Lucifer’s back... and his satanic majesty requests your presence
From Miranda to Lucifer: it’s an audience with the dashing devil himself.
The greatest trick the devil ever pulled was going from a supporting role in Miranda – Britain’s wackiest sitcom – to leading one of America’s hottest new shows: Lucifer, the strange and not-entirely-serious story of Satan’s crime-solving adventures in LA.
It’s a show that initially confused the critics, who felt it was fluffy, disposable and nothing like the comics it was based on, which were themselves a spin-off from Neil Gaiman’s Sandman. But the show eventually found its feet – becoming something fun, snappy and deceptively deep. This was helped, of course, by Tom Ellis, whose portrayal of Lucifer was cheeky and charming; whose charisma was able to power the show even through its most frivolous of moments, ensuring that fans stuck around to see it all truly pay off.
On a sweltering day in June, SFX caught up with Ellis to talk the reaction to series one, what’s to come in series two and – the big question – just who the hell is Lucifer’s mother? It’s fair to say that – at first, at least – critics were not fans of Lucifer. But the series did start to click into place as it progressed, and found a loyal audience. Do you think we write off shows too easily?
There’s a lot of pre-conceived ideas of what people think the show might be. We got a lot of viewers to start with, but what’s been nice is the gradual increase in our fan base. And I think that’s mainly because people have been surprised about the show. It is a fun show, it’s an entertaining show. It’s not going to change the world. For a lot of people stuff has to be edgy and people – certainly critics – can be a bit snobby about stuff that isn’t. I mean, when Miranda started we had quite a lot of snobby people saying “what is this ridiculous show?” and then, despite themselves, people started to like it. And I think that’s what’s happening here. What’s attracted that fan base, do you think?
Around the world, culturally, there is a devil character in each religion. So there’s an air of intrigue among people because of that. But I think the reason this has done so well is because it’s been a different spin on it: the devil not wanting to be the devil anymore, and him on a road to redemption. I think in a lot of devil stories he’s this sort of fixed character; he is evil and that’s that. This one’s about an evolution of that character. Given how many version of the devil there are, how did you even begin to approach this as a role?
A lot of it was in the script. Tom Kapinos, who created Californication, wrote the original pilot script and does antihero characters well. But the more I was reading it the more it was reminding me of the Peter Cook Bedazzled movie. I’m a big Cook fan and that was a big inspiration. Did you find it difficult to balance the quippy nature of Lucifer with some of the heavier, more dramatic stuff ?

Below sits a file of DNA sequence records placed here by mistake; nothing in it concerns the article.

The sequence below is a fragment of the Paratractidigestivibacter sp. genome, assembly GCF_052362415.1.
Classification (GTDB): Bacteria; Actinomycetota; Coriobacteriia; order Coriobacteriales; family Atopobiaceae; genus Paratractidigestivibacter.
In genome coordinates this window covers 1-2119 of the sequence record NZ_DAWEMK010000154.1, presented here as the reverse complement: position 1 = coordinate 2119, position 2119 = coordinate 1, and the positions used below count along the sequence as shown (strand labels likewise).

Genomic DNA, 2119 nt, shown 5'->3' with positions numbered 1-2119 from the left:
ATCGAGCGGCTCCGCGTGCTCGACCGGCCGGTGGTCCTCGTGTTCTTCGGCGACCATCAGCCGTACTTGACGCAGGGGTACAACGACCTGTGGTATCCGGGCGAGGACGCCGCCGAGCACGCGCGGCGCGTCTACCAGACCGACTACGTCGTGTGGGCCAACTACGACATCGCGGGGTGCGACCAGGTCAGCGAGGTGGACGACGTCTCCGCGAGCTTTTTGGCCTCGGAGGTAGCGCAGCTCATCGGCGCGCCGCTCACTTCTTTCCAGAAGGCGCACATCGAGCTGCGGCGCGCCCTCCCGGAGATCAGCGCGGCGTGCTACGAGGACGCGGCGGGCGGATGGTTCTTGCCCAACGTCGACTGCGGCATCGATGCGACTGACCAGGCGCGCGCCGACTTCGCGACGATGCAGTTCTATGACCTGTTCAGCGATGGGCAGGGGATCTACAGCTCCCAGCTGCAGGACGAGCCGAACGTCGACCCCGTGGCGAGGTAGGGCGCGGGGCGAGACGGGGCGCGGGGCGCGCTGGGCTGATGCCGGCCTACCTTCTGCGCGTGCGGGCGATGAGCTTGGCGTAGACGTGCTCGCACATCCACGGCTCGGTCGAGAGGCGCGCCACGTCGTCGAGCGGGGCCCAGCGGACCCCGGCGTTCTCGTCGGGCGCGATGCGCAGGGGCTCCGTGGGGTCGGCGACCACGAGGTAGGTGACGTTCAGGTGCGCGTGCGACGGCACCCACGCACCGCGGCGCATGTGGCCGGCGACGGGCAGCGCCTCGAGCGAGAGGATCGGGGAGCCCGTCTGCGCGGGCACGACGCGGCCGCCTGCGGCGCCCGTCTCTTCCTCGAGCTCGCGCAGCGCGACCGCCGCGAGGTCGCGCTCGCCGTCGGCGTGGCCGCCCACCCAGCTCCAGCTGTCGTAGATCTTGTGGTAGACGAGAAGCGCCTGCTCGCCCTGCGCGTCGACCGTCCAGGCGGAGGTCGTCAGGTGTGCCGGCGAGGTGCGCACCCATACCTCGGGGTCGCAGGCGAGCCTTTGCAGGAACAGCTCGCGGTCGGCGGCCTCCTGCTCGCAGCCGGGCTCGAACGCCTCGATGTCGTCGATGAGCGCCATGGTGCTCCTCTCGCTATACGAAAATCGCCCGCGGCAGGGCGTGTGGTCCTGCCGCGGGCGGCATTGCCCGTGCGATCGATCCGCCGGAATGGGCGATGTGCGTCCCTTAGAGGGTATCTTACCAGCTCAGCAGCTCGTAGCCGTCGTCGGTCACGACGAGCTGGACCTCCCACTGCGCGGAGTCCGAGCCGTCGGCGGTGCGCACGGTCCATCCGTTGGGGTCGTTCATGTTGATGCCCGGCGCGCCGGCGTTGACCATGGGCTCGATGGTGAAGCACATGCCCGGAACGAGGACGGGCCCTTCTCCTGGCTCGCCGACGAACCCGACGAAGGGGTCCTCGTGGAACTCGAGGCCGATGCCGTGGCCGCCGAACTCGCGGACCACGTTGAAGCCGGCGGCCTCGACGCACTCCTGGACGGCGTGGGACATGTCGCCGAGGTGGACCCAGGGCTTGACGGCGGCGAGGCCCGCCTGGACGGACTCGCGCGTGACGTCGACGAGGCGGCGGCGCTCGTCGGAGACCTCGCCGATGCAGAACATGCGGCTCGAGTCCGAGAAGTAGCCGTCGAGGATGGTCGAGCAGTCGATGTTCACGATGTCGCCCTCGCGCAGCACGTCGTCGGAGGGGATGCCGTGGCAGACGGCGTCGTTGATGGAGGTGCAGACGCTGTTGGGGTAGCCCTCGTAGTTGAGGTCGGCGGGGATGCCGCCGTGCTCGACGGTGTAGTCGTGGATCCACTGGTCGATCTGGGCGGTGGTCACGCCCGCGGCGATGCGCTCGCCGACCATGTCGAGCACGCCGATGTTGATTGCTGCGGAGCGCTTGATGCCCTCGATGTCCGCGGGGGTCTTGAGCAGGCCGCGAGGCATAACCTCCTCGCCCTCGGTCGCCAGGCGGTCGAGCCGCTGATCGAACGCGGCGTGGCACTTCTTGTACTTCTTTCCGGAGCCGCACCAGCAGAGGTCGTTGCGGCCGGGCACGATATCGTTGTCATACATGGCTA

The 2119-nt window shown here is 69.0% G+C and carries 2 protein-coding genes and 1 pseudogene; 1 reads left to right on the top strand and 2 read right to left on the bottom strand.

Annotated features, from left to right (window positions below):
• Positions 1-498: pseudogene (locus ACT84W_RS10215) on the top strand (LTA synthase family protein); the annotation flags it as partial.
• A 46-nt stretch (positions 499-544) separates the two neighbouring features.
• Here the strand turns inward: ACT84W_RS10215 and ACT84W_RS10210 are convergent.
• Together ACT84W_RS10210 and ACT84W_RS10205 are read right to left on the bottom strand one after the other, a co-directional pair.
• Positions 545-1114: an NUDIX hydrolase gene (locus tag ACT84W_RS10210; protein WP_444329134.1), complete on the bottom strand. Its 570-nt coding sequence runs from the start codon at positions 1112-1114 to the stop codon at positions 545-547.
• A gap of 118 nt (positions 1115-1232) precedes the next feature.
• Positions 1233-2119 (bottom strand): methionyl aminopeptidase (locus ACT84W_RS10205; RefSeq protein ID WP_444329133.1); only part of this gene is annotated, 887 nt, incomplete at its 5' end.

It’s a fine line. The nice thing was that when we shot the pilot we had a bit more time than you usually would have. So if we weren’t sure about stuff tonally we would try it lots of different ways. We had options when it came to getting the show together. The hardest thing when you’re making something is finding out what your show is – you don’t always know that when you’re filming. Where do you think Lucifer needs to go next?
I think the show really hit its stride by about the middle of the first season. And I think the reason that happened was because there was this story about his wings being stolen. And for the first time you realise that the stakes are higher than you thought. And the way that we left season one with mum escaping hell – that means that for our main characters the stakes are all higher at the beginning of season two. And so I think, with the stakes being high, our stories will resonate better and the series will kick off faster. But you know, more of the same too! The nice thing is when you do a second season you get to iron out the creases, and evaluate what is working and what isn’t working so well. Do you think series two will start opening up the relationship between Lucifer and his father?
I think it’s at the core of Lucifer’s troubles, of what’s propelling him. Seeking some sort of peace or resolution is not something I think he’s actively looking for but something that he needs to find. We will continue opening that up. Otherwise it would be a sort of glib, flippant thing. And I think we need to earn those dramatic moments, they’re important. It’s nice to make people laugh and then pull the rug beneath their feet with something like “A Priest Walks Into A Bar”, where we started to explore theology. All of a sudden our audience realised that they’re a lot more invested than they thought they were.
Lucifer returns to Amazon Prime in September.